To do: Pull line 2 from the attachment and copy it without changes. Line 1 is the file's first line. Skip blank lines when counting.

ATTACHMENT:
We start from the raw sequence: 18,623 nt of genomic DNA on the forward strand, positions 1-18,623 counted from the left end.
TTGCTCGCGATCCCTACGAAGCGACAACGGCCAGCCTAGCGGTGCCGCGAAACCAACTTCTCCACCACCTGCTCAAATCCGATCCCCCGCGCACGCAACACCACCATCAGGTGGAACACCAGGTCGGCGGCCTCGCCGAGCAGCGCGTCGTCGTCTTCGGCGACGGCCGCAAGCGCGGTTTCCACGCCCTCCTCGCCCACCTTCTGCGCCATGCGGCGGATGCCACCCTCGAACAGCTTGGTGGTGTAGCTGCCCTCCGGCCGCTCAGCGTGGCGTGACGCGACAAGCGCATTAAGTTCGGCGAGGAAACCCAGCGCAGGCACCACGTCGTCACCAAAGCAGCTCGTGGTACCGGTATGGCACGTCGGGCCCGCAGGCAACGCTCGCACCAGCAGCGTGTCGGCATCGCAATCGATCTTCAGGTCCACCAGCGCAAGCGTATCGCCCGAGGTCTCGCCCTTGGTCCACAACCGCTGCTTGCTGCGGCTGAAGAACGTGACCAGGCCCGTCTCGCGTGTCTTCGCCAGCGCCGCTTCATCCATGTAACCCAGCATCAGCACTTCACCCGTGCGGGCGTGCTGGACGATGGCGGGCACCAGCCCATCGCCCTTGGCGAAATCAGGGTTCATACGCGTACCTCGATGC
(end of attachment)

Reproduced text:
TTGCTCGCGATCCCTACGAAGCGACAACGGCCAGCCTAGCGGTGCCGCGAAACCAACTTCTCCACCACCTGCTCAAATCCGATCCCCCGCGCACGCAACACCACCATCAGGTGGAACACCAGGTCGGCGGCCTCGCCGAGCAGCGCGTCGTCGTCTTCGGCGACGGCCGCAAGCGCGGTTTCCACGCCCTCCTCGCCCACCTTCTGCGCCATGCGGCGGATGCCACCCTCGAACAGCTTGGTGGTGTAGCTGCCCTCCGGCCGCTCAGCGTGGCGTGACGCGACAAGCGCATTAAGTTCGGCGAGGAAACCCAGCGCAGGCACCACGTCGTCACCAAAGCAGCTCGTGGTACCGGTATGGCACGTCGGGCCCGCAGGCAACGCTCGCACCAGCAGCGTGTCGGCATCGCAATCGATCTTCAGGTCCACCAGCGCAAGCGTATCGCCCGAGGTCTCGCCCTTGGTCCACAACCGCTGCTTGCTGCGGCTGAAGAACGTGACCAGGCCCGTCTCGCGTGTCTTCGCCAGCGCCGCTTCATCCATGTAACCCAGCATCAGCACTTCACCCGTGCGGGCGTGCTGGACGATGGCGGGCACCAGCCCATCGCCCTTGGCGAAATCAGGGTTCATACGCGTACCTCGATGC